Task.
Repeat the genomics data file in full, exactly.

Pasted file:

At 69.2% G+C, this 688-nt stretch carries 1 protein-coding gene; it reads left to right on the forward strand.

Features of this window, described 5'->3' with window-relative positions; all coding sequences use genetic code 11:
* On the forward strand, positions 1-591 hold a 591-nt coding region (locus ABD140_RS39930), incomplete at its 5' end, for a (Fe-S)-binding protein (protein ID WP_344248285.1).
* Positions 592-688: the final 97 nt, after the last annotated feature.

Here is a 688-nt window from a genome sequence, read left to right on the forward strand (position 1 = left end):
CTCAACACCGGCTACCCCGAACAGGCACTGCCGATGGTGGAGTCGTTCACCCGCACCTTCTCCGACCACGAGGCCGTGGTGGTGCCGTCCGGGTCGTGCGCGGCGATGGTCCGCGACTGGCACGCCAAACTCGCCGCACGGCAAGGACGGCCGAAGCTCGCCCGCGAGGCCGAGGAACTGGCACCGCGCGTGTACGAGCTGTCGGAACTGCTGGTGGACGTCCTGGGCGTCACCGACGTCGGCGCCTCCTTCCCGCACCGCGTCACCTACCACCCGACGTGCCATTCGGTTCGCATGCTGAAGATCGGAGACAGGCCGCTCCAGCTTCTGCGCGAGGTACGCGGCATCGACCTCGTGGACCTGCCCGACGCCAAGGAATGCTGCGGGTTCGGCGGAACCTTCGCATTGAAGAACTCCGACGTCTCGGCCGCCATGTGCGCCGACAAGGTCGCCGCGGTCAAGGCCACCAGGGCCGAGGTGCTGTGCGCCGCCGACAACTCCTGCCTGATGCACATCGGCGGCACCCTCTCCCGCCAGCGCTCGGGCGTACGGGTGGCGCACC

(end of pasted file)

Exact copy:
At 69.2% G+C, this 688-nt stretch carries 1 protein-coding gene; it reads left to right on the forward strand.

Features of this window, described 5'->3' with window-relative positions; all coding sequences use genetic code 11:
* On the forward strand, positions 1-591 hold a 591-nt coding region (locus ABD140_RS39930), incomplete at its 5' end, for a (Fe-S)-binding protein (protein ID WP_344248285.1).
* Positions 592-688: the final 97 nt, after the last annotated feature.

Here is a 688-nt window from a genome sequence, read left to right on the forward strand (position 1 = left end):
CTCAACACCGGCTACCCCGAACAGGCACTGCCGATGGTGGAGTCGTTCACCCGCACCTTCTCCGACCACGAGGCCGTGGTGGTGCCGTCCGGGTCGTGCGCGGCGATGGTCCGCGACTGGCACGCCAAACTCGCCGCACGGCAAGGACGGCCGAAGCTCGCCCGCGAGGCCGAGGAACTGGCACCGCGCGTGTACGAGCTGTCGGAACTGCTGGTGGACGTCCTGGGCGTCACCGACGTCGGCGCCTCCTTCCCGCACCGCGTCACCTACCACCCGACGTGCCATTCGGTTCGCATGCTGAAGATCGGAGACAGGCCGCTCCAGCTTCTGCGCGAGGTACGCGGCATCGACCTCGTGGACCTGCCCGACGCCAAGGAATGCTGCGGGTTCGGCGGAACCTTCGCATTGAAGAACTCCGACGTCTCGGCCGCCATGTGCGCCGACAAGGTCGCCGCGGTCAAGGCCACCAGGGCCGAGGTGCTGTGCGCCGCCGACAACTCCTGCCTGATGCACATCGGCGGCACCCTCTCCCGCCAGCGCTCGGGCGTACGGGTGGCGCACC